In order for Farrington’s baseball team to make history on Saturday, it first had to defy it.
For starters, there was recent history. The Governors were going up against a Radford team that had beaten them twice earlier in the season. To make circumstances more challenging, the Rams trotted out ace Jack Dillon to start the game, who tossed a no-hitter against Farrington last year.
With the odds stacked against them, the Governors prevailed 6-4 to give the school its first ever OIA championship in baseball behind eight hits as a team and 2 2/3 shutout innings in relief from Treven Isobe.
“We just wanted to play a good game today. I was telling the guys about the history of Farrington baseball from way back when,” Farrington coach Eric Tokunaga said. “The history of the program is deep, so it kind of brings back some memories.”
The Governors will play in the state tournament in successive years for the first time since 1962-63, when John Matias was the big hitter with the only four home run game in HHSAA history.
Despite getting no-hit from Dillon before, the Governors (10-3) set the tone in the first inning with three runs, started by a leadoff triple from Chasen Castilliano.
“We wanted to be aggressive because Jack always pounds the zone. Chasen had a bad day yesterday at the plate but he was ready today so that was good,” Tokunaga said. “He got us going and we kept it going, that was the important thing. They scored runs, we came right back. We kept coming after them and that was good for us.”
The Governors went on to score one run each in the third, fifth and sixth innings, led by Kody Pilor, Cisqo Sagucio and Trey Kaawa, who had two hits each.
Dillon got tagged with the loss in a complete game effort despite just three of his six runs being earned. He struck out four with one walk, going above the 110-pitch limit with 114 pitches because he was under 110 entering his last at-bat. Offensively for the Rams (11-2), Richard Akana was the only player with multiple hits, going 2-for-3 with a triple and an RBI.
“He’s a competitor. We know all about Jack. He’s a great pitcher but to me, he’s a competitor and that’s what makes him so tough,” Tokunaga said. “That’s why we knew we had to compete against him today. We just didn’t want to give in.”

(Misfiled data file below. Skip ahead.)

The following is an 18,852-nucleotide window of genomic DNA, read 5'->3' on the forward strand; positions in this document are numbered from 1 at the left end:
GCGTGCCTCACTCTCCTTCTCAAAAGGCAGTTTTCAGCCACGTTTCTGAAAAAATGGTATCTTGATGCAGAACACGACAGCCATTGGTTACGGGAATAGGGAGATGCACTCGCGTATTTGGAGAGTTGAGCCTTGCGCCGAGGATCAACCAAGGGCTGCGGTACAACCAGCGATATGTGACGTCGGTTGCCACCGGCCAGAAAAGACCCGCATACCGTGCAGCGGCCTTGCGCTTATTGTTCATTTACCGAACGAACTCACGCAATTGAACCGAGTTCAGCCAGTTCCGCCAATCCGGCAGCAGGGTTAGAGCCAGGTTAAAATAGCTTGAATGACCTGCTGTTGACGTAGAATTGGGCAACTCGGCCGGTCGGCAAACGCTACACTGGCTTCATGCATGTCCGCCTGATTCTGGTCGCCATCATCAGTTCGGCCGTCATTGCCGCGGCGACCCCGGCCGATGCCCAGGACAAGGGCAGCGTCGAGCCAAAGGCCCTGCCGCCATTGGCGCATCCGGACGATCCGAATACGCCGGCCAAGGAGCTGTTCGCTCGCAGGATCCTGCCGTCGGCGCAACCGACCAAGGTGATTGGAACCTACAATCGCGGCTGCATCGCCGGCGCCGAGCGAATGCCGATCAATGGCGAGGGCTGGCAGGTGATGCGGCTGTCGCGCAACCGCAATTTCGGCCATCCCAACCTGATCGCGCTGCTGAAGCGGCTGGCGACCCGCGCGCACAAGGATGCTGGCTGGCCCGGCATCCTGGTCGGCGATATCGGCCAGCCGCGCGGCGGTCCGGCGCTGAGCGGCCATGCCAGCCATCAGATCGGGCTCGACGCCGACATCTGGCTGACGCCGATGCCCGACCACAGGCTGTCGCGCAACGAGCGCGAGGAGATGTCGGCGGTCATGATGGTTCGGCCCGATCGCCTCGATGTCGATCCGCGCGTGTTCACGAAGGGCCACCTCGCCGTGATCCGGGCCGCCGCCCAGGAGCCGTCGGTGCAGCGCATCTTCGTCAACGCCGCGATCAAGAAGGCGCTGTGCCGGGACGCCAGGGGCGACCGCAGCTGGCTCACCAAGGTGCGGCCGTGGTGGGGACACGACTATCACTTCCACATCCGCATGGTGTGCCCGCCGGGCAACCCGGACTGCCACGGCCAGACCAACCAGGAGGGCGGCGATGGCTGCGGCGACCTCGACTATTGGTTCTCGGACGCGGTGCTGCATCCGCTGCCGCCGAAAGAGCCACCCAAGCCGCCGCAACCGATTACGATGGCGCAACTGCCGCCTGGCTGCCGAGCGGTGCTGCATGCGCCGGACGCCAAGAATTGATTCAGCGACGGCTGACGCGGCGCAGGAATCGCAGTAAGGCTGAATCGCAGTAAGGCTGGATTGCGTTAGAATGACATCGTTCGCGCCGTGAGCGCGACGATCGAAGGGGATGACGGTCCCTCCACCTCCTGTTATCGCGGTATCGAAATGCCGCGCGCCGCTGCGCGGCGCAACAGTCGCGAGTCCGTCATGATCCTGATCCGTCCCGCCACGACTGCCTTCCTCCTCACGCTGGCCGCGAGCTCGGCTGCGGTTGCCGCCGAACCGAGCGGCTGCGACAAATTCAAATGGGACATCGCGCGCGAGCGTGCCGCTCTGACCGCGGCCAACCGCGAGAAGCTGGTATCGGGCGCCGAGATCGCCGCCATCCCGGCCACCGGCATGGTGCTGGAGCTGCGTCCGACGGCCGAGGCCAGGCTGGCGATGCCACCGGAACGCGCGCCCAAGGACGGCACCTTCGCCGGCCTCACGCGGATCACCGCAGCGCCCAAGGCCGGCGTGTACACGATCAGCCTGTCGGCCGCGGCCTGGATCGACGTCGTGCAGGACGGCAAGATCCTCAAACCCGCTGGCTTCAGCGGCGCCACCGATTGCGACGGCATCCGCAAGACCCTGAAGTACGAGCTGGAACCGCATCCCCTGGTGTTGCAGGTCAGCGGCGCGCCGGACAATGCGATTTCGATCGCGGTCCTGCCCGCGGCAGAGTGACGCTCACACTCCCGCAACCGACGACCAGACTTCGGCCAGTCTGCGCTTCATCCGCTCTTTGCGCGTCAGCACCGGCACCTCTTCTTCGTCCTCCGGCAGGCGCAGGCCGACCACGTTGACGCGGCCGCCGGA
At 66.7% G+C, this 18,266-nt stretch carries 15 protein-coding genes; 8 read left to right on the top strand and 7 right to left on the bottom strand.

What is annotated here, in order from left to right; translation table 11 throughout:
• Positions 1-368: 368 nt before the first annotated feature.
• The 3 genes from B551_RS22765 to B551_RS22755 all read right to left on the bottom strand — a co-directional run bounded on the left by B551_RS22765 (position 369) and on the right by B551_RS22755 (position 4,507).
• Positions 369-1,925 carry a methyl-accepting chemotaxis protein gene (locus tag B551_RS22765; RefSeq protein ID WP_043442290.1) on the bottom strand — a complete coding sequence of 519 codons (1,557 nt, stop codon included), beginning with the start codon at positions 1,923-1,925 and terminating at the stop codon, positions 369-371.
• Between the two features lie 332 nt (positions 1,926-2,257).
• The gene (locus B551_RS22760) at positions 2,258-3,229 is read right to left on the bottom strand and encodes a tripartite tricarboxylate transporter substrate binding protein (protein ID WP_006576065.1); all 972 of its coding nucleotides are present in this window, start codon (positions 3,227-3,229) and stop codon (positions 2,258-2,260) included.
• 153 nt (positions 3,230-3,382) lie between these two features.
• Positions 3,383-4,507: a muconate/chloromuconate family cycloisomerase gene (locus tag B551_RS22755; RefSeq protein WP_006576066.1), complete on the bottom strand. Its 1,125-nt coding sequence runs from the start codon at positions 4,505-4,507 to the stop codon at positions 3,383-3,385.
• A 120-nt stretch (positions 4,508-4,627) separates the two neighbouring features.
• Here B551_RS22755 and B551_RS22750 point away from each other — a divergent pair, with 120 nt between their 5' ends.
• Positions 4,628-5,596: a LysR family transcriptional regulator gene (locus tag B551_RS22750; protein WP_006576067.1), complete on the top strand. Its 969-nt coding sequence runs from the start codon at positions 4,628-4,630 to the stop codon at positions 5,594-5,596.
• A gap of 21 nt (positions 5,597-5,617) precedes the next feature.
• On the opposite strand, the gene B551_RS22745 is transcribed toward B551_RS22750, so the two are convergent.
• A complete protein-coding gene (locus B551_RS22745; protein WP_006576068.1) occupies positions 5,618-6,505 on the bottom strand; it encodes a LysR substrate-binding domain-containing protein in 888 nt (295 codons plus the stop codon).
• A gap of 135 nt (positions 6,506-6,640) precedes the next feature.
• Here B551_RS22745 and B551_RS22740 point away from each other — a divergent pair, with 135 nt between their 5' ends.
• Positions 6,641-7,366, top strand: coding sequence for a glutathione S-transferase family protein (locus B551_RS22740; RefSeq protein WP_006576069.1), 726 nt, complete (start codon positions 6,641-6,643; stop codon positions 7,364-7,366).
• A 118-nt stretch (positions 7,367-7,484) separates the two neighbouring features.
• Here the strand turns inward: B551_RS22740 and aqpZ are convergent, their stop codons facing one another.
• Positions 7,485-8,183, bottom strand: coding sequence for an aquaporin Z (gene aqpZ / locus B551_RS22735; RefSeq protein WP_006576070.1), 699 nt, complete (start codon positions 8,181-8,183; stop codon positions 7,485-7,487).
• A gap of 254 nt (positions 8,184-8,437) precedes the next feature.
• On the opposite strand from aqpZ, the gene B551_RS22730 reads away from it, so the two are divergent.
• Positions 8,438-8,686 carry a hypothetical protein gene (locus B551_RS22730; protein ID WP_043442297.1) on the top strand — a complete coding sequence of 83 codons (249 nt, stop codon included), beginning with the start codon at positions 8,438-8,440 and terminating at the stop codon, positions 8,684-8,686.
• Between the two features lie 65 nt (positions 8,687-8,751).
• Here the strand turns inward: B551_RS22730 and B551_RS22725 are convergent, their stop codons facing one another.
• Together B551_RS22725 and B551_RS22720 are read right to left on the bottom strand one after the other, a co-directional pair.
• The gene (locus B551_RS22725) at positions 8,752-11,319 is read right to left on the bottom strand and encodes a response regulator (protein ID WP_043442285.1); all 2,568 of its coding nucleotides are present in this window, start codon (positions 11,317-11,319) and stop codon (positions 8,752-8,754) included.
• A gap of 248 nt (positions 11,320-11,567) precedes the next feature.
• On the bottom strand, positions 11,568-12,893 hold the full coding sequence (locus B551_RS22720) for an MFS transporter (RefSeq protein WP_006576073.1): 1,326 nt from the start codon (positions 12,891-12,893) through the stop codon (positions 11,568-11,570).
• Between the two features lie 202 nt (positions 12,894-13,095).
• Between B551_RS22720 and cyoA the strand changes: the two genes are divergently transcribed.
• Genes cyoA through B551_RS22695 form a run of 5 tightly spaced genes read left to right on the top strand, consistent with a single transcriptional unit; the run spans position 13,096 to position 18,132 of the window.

Kaawa got the win for Farrington, going 4 1/3 innings with six hits, three walks and a strikeout. With the bases loaded and one out in the bottom of the fifth, Tokunaga pulled Kaawa in favor of Isobe.
Isobe did the rest, stifling the Rams with a lack of velocity and an approach that focused more toward throwing strikes and breaking balls.
“Honestly, I was just trying to pitch and get them to hit to my defense and get outs. I couldn’t try my hardest at the time because I have back problems right now, my back is sore,” Isobe said. “I knew that I had to fight through the pain and throw the ball, and get my defense to work on getting the outs.
“I wanted to get it around the plate but not down the middle where they could easily rip it. Mainly focusing on the inside on my off-speed.”
Isobe surrendered just one walk and one hit to lock down the save.
“Treven has been our go-to guy this year, especially the latter half of the year,” Tokunaga said. “With the game on the line, I felt confident with him on the mound.”
Despite no previous OIA titles heading into Saturday, Farrington does have a state championship under its belt, winning in 1963 when it was a member of the ILH and counted Gordon Shimizu and Glen Cermak as its aces.
Tokunaga hopes that history can repeat itself in that sense when his team takes the field again starting on May 9, the first day of this year’s HHSAA Division II championships.
“We gotta keep moving forward, just take it one game at a time and keep practicing hard, working at it and stay focused on the big picture,” he said.